Associated with high school are the stereotypes that cheerleaders are popular bitches that are very conceited. Bring It On I feel depicts this stereotype perfectly. It shows the rivalry between schools and the bitchy remarks that are exchanged. It shows the popularity factor where everyone wants to be on the team but most don’t make the cut because they don’t have the skills or looks. On top of these stereotypes, another reason why the sport is not taken seriously is because it is seen as all beauty but no brains. Short skirts, revealing tops, and sex appeal in movies depict cheerleaders as very stuck-up, slutty, and trashy, but also make it look like appearances are the only thing going for them. This probably stemmed from the fact that “as squads became more female, the activity became more feminized (Moritz).”Some forms of media love playing up the sex appeal to attract viewers especially males, such as the movie #1 Cheerleading Camp, a raunchy comedy. This is filled with nudity and one girl didn’t even wear underwear under her skirt. The team also was desperate to have enough team members to compete after some left so they had strippers join the team since they were good dancers and had sexy looks, which made the team look even sluttier. Girls are also shown in the shower room comparing breast sizes by grabbing each others (#1). These portrayals make cheerleaders look very slutty and into themselves, when really uniformity is number one and skill comes first.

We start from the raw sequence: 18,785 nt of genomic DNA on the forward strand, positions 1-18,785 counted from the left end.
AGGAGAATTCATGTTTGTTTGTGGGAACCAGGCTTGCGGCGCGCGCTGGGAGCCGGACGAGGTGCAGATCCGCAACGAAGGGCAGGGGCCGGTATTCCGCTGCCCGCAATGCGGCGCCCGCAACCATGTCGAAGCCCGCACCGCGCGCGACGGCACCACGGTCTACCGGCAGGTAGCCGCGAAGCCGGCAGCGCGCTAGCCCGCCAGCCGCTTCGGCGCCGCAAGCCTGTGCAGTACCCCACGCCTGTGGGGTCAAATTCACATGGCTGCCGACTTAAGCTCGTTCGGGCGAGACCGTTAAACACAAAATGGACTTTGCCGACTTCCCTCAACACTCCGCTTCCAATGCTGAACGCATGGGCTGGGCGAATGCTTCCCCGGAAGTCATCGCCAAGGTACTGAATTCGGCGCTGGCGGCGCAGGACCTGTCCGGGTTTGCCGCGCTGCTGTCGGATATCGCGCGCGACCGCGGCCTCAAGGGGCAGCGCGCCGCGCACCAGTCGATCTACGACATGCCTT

Looks are very important, but mainly when it comes to competitions since everyone needs to look uniform, have their hair perfectly styled, makeup on, and everything has to be flawless. In observation “at the gym, girls came to practices in sweats and T-shirts. A few gyms visited in the study had practice ‘uniforms’ which consisted of T-shirts with the gym’s logo and shorts. But notions of hair, makeup and other fashion tidbits were only discussed when explicitly asked or immediately leading up to a competition (Moritz).” Usually though, nothing more than wearing the right clothes are asked of you for practice looks wise. However, competition is much stricter, for instance, you cannot ever wear your competition shoes outside because you need them clean and super white for the big day. I can also say that sometimes makeup and tanning can go to an extreme, at least in college and All-Star cheerleading teams I have been on. The owner of my All-Star gym would actually encourage/tell us to tan. He even added a tanning bed to our gym. He also would come around and give us false eyelash checks, we had to have a specific type from MAC, and he was very strict about everything being perfect. Also in College cheer at PSU, we were sponsored by Tan Republic and a lot of us girls on the team would wear hair extensions so our hair was sexier and more voluminous. However, a lot of people don’t see these things as an attempt at uniformity; they see it as attention seeking and conceitedness.